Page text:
That's the proud title worn by Judy Molnar, who works with the thousands (more than 300,000 at last count) of overweight women who make up the membership of Rosie O'Donnell's TV club. And with a title and platform like that, a book was obviously inevitable -- and Mollie Doyle at Villard has it, having won a brief but sharp best-bid contest to get it from agent Scott Waxman, paying a mid six figures for the privilege. Molnar, a large but extremely fit woman who takes part in triathlons, described in her proposal how several years ago she found out her doctor had described her as "morbidly obese," and decided to turn her overfed life around. Her book is called Move More, Eat Less: How to Live a Healthier, Happier Life, and it will be written with fitness magazine editor Bob Babbitt. Her message, exemplified in her life, is that for women with a tendency to obesity, health comes first and vanity should not be an issue. Doyle hopes to have it out very early next year-in time for New Year's resolutions, perhaps?

It seems extraordinary that there has not been a major biography of American troubadour Bob Dylan, but the lack is to be filled by a deal just signed by Grove/Atlantic's Morgan Entrekin -- and with a Brit, no less. The author in question is London journalist Howard Sounes, whose recent bio of another American icon, p t Charles Bukowski, bought inexpensively by Grove, won fine reviews and is already, said Entrekin, heading into a third printing. His experience with Sounes was therefore rewarding enough to make him anxious to exercise his second-book option when Sounes's agent, Rusell Galen of Scovil Chichak Galen, brought him a "really amazing" proposal for the Dylan bio. The author had worked on it for a year, and it was so impressively detailed that Entrekin offered a mid-six-figure advance to prevent the book from going to auction. "Anyone would have bought it, it was that good," he said. He plans to publish in 2001, to coincide with (can it be?) Dylan's 60th birthday.

What d s a writer do who follows his editor from a house, only to find the editor moving on yet again? If the writer is Tim O'Brien, he decides you can go home again -- in this case to Houghton Mifflin, from which he had ankled, with editor John Sterling, after In the Lake of the Woods. He arranged his own return -- most unusually, these days, without benefit of agent -- with Houghton executive v-p Wendy Strothman, who expressed herself "absolutely thrilled" to have him back. Houghton has world rights (except for the U.K.) on two new O'Brien works: Houghton editorial director Janet Silver, who will be his editor, describes them as a novel set in 1969, and a book of interrelated stories ("not unlike The Things They Carried") that will combine elements of fiction and nonfiction. No titles or delivery dates yet, but O'Brien, who will be teaching in Texas this year, expects, said Silver, to get in plenty of work on both.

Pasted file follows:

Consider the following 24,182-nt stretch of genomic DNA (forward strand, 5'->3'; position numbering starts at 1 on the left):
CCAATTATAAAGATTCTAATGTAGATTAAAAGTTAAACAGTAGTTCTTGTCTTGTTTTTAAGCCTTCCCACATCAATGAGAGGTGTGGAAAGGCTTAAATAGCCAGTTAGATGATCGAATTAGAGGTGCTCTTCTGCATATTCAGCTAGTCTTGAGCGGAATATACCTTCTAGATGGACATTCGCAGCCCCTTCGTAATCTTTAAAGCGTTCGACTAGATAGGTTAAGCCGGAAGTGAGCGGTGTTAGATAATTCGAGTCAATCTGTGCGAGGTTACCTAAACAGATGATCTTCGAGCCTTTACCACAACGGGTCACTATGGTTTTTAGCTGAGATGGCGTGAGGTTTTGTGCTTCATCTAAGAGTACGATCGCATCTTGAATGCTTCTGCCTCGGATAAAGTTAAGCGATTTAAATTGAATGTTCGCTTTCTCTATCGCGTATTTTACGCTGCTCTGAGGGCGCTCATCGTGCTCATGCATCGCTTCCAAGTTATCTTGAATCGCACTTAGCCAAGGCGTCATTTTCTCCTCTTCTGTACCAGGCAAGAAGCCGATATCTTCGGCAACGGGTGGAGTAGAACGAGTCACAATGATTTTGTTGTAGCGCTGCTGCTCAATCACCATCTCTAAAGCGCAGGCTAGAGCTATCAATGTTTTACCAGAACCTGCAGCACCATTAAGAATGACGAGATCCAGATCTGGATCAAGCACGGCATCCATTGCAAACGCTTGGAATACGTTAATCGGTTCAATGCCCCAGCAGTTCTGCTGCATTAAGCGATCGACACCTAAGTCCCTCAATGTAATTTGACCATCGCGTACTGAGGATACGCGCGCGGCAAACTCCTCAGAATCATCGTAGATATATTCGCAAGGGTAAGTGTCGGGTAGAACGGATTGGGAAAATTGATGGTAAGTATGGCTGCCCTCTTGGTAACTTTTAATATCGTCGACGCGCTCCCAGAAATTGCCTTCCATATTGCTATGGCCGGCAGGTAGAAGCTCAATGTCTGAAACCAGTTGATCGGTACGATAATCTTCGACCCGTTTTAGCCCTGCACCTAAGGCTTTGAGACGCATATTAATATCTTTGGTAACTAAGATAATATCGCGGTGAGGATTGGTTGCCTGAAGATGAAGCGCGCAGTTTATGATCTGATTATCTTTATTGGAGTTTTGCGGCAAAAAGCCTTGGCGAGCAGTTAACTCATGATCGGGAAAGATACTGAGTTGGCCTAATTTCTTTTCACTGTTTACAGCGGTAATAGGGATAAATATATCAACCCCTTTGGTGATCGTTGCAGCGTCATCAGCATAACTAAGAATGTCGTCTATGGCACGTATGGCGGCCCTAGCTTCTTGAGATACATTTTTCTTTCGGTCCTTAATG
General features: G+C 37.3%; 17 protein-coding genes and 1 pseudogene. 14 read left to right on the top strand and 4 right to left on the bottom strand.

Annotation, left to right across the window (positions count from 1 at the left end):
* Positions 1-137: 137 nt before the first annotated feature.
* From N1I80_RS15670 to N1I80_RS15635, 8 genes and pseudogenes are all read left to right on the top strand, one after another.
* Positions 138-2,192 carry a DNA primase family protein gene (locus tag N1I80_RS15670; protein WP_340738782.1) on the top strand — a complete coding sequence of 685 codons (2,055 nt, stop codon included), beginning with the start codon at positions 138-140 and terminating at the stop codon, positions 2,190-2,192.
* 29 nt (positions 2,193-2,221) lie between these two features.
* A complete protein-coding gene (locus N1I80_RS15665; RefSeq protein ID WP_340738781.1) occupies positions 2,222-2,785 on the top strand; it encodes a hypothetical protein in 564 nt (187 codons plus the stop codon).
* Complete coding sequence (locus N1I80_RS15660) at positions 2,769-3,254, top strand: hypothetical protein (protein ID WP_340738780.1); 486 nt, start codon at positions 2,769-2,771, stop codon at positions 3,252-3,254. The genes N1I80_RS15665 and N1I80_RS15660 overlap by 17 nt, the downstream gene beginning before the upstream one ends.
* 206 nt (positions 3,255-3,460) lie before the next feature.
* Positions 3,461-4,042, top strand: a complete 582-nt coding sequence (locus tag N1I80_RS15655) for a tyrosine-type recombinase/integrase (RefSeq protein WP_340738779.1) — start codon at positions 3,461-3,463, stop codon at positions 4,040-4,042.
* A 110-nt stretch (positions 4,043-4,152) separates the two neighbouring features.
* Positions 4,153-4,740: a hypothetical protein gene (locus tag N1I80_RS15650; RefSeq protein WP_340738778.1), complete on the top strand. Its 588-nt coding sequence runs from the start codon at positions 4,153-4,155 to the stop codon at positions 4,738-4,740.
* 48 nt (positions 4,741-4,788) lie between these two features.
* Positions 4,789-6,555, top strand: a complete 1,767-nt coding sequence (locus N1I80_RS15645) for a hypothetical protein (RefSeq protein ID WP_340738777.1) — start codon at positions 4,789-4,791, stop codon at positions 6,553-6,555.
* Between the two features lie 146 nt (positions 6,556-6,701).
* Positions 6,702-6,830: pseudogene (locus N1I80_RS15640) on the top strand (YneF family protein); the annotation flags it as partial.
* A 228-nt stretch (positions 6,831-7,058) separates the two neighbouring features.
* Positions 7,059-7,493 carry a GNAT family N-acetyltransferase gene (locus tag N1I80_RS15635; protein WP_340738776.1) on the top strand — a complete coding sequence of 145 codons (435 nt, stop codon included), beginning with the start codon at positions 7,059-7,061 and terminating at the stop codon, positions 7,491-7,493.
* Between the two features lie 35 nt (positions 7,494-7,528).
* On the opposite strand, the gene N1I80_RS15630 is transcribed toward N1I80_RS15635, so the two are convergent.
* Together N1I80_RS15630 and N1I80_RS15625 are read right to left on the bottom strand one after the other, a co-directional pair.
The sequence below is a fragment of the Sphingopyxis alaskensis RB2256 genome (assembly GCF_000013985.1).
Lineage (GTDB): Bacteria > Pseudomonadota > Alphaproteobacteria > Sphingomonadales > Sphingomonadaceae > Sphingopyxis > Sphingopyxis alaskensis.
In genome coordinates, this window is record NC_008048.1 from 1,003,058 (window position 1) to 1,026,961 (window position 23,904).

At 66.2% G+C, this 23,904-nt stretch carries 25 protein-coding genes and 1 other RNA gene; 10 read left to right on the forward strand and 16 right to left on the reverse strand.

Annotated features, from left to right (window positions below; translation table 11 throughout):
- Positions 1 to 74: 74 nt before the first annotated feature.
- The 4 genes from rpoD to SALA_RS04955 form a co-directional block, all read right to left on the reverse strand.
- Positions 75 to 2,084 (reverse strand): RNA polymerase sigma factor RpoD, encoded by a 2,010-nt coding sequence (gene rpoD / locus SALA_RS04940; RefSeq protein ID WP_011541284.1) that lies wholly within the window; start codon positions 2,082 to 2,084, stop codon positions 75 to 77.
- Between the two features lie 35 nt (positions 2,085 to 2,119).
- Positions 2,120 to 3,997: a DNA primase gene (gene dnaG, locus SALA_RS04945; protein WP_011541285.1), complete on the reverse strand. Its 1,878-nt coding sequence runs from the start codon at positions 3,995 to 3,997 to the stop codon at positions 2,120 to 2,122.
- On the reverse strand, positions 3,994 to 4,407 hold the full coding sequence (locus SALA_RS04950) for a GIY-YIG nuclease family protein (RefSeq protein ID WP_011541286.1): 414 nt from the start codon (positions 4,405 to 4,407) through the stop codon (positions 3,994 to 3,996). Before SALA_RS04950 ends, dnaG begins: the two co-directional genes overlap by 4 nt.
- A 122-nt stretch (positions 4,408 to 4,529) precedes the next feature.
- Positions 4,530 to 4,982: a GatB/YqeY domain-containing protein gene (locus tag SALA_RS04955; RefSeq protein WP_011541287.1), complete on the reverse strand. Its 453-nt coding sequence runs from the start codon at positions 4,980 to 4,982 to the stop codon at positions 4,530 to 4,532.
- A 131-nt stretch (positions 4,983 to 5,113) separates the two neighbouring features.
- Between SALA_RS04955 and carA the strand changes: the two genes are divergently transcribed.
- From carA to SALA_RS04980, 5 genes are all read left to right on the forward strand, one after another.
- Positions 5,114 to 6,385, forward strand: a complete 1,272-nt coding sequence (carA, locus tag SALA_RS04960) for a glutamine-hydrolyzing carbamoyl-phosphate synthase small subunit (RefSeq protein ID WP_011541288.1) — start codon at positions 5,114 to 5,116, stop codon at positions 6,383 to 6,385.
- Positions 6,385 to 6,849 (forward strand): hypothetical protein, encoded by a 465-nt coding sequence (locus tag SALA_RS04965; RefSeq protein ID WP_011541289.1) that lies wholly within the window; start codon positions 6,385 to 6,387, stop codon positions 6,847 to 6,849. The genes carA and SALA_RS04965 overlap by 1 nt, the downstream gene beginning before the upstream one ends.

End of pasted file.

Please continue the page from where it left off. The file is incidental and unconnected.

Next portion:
Exactly what is it like for the passengers in an airliner that is about to crash? And how do survivors cope after such a traumatic event? Those are questions that will be answered dramatically in 9 Minutes 20 Seconds: An Affirmation of the Human Spirit, a detailed look at a 1995 plane crash in Georgia that killed 10 of the 29 people aboard. Author Gary Pomerantz is an Atlanta Constitution reporter who, oddly, had not covered the crash of Atlantic Southeast Airlines Flight 529 traveling from Atlanta to Gulfport, Miss., that fateful day, but later become obsessed with the stories the 19 survivors had to tell. According to his agent, David Black, he wove those stories into a 125-page proposal that was "so powerful that even editors who felt it might be too depressing a subject could not help but read it." An auction Black conducted for North American rights went four or five rounds over two days before Crown's editorial director, Steve Ross, clinched it -- on condition, said Black, that he edit the book himself. Pomerantz, who previously wrote a book about early Atlanta, is due to turn in a manuscript late next year.

Was that business about Benjamin Franklin, the kite and the bolt of lightning simply something got up by our Founding Father for the press? That's the startling conclusion author Tom Tucker has arrived at in his Bolt of Fate: Benjamin Franklin and His Electric Kite Experiment, which agent Caron K has just sold to editor Geoff Shandler at PublicAffairs. Tucker, a science writer for NASA, was researching the international race to develop a science of electricity 200 years ago when he began to look more carefully into the celebrated Franklin tale and concluded that it was a hoax not altogether atypical of the great Philadelphian. Another PublicAffairs project is a particularly bold venture, since legend has it that books by literary agents have little sales heft. But with veteran Sterling Lord as the subject of his own title, Agents' Fees: My Fifty Years in the Literary Trade, perhaps that trend can be reversed. Lord, who was appropriately represented by another veteran, Peter Matson at Sterling Lord Literistic, will tell, according to PublicAffairs publisher Peter Osnos, many tales of his dealings with many notable clients, from Washington and Hollywood as well as the literary world. Kate Darnton will edit the book, which is planned for spring 2001.